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Mets give away Johan Santana's plan

May 3, 2010, 7:30 PM EDT

Mets pitching coach Dan Warthen told the New York Daily News on Monday that Johan Santana is racking up high pitch counts early in games because of a plan that calls for him throw mostly inside fastballs the first time through the lineup.
The plan is designed to make his changeup more effective as the game goes on, and it’s probably a decent strategy, as long as he mixes it up from time to time.
But why is Warthen telling the whole world that such a plan exists? Is he or the organization so insecure that there’s a need to justify one bad outing from the game’s highest-paid pitcher?
Sure, any team with an advance scout worth his paycheck has already figured it out, but that doesn’t mean you give it away. Now every hitter in the league knows for sure. Now every scout watching the Mets is going to looking extra hard at similar patterns for the rest of the team’s starters.
Before you know it, the rest of the league will catch on to the fact that if you’re facing Oliver Perez and you stand in the box with the bat on your shoulder, you’re more likely than not to walk.
I’m as bored by generic answers from players and coaches as anyone, but Warthen should take a lesson. Unless he’s actually designing some new masterplan for Santana to be unveiled in the left-hander’s next start and this is just some grand misdirection, then he’s done the Mets a disservice.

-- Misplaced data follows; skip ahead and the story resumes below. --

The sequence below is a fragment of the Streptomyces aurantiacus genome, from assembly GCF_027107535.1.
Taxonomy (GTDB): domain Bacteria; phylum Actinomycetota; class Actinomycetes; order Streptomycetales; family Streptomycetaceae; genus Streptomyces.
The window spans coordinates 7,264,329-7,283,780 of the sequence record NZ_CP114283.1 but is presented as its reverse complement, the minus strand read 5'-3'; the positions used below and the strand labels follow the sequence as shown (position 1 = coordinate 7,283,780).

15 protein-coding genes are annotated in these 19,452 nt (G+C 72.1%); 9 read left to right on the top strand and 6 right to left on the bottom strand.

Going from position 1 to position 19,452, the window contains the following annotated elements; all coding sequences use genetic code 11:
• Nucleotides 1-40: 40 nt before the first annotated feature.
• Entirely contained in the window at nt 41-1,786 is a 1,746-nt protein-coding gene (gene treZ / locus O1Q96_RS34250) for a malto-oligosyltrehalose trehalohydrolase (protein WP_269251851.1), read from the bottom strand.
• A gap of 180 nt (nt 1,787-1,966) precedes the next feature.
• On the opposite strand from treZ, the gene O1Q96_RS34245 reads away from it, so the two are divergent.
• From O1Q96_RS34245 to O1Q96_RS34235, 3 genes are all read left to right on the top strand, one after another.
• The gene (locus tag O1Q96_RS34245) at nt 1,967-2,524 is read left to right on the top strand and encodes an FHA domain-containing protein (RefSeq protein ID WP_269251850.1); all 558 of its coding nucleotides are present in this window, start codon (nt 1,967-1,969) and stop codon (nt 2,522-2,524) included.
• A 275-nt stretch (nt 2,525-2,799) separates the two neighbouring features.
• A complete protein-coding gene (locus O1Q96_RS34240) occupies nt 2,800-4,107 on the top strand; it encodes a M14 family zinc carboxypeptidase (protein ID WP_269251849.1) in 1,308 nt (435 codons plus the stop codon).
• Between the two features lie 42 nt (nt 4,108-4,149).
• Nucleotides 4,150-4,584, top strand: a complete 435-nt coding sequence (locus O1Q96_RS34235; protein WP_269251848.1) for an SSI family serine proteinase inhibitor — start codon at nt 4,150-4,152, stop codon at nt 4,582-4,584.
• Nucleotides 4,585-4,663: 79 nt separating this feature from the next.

1. dc - May 3, 2010 at 10:26 PM

    Relax. I’m pretty sure Johan Santana won’t fall off the face of the earth because of this comment by Warthen. Johan’s a pretty smart pitcher and Warthen, believe it or not, is a pretty smart pitching coach. Ollie actually pitched pretty well tonight. Those idiots on the other team still swing occasionally.

  2. Charles Gates - May 3, 2010 at 10:33 PM

    Is he or the organization so insecure that there’s a need to justify one bad outing from the game’s highest-paid pitcher?
    Probably.
    But at least there was something more to it than the generic ‘throw stikes and changes speeds.’ I mean, before he said it, how many of ya’ll thought the Mets management were capable of coming up with an actual plan? Bueller?… Bueller?… Bueller?

  3. GimmeSomeSteel - May 3, 2010 at 11:46 PM

    I’m not surprised that Mets management came up with a plan. I’m surprised that it worked, at least until Sunday night.

  4. Dan - May 3, 2010 at 11:52 PM

    It’s a double secret blind switch. He’s really going to be throwing his knuckler the first time through the lineup and hit them with screwball after that.
    The Mets are big fans of John LeCarre.

  5. Joey B - May 4, 2010 at 8:50 AM

    “Relax. I’m pretty sure Johan Santana won’t fall off the face of the earth because of this comment by Warthen. Johan’s a pretty smart pitcher”
    Of course. You only throw 3-4 pitches. Patterns become obvious quickly. At the end of the day, the biggest advantage or disadvantaqe most pitchers have is being able to keep hitters off-balance. It’s like a poker game. When someone shows you a bluff after you fold, it generally means he wants to put that thought in your mind, usually because he won’t be bluffing anymore.
    Maybe.

  6. jwb - May 4, 2010 at 6:34 PM

    “It’s like a poker game. When someone shows you a bluff after you fold, it generally means he wants to put that thought in your mind, usually because he won’t be bluffing anymore.”
    Eh, I only bluff when my first card is red. Keeps ‘em guessing.

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